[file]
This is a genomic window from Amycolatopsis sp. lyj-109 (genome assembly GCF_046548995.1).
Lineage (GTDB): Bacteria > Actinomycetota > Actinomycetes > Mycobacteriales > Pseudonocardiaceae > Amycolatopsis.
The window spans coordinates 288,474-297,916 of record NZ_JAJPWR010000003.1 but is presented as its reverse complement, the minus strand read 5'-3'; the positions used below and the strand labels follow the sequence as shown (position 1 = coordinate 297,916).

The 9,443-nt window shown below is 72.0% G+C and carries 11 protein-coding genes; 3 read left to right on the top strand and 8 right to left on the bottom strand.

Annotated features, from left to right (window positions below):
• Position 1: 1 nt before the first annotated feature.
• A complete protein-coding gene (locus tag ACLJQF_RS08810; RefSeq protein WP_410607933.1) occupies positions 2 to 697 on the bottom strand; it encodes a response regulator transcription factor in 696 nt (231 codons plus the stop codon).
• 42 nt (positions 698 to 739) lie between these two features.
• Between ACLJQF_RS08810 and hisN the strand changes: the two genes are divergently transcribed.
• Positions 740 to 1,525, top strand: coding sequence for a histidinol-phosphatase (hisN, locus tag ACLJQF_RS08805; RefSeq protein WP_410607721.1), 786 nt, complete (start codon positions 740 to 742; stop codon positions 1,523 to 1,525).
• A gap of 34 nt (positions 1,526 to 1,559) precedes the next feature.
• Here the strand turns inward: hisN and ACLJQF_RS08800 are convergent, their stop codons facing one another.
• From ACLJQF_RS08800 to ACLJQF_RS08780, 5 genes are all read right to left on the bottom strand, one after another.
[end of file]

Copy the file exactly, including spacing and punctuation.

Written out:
This is a genomic window from Amycolatopsis sp. lyj-109 (genome assembly GCF_046548995.1).
Lineage (GTDB): Bacteria > Actinomycetota > Actinomycetes > Mycobacteriales > Pseudonocardiaceae > Amycolatopsis.
The window spans coordinates 288,474-297,916 of record NZ_JAJPWR010000003.1 but is presented as its reverse complement, the minus strand read 5'-3'; the positions used below and the strand labels follow the sequence as shown (position 1 = coordinate 297,916).

The 9,443-nt window shown below is 72.0% G+C and carries 11 protein-coding genes; 3 read left to right on the top strand and 8 right to left on the bottom strand.

Annotated features, from left to right (window positions below):
• Position 1: 1 nt before the first annotated feature.
• A complete protein-coding gene (locus tag ACLJQF_RS08810; RefSeq protein WP_410607933.1) occupies positions 2 to 697 on the bottom strand; it encodes a response regulator transcription factor in 696 nt (231 codons plus the stop codon).
• 42 nt (positions 698 to 739) lie between these two features.
• Between ACLJQF_RS08810 and hisN the strand changes: the two genes are divergently transcribed.
• Positions 740 to 1,525, top strand: coding sequence for a histidinol-phosphatase (hisN, locus tag ACLJQF_RS08805; RefSeq protein WP_410607721.1), 786 nt, complete (start codon positions 740 to 742; stop codon positions 1,523 to 1,525).
• A gap of 34 nt (positions 1,526 to 1,559) precedes the next feature.
• Here the strand turns inward: hisN and ACLJQF_RS08800 are convergent, their stop codons facing one another.
• From ACLJQF_RS08800 to ACLJQF_RS08780, 5 genes are all read right to left on the bottom strand, one after another.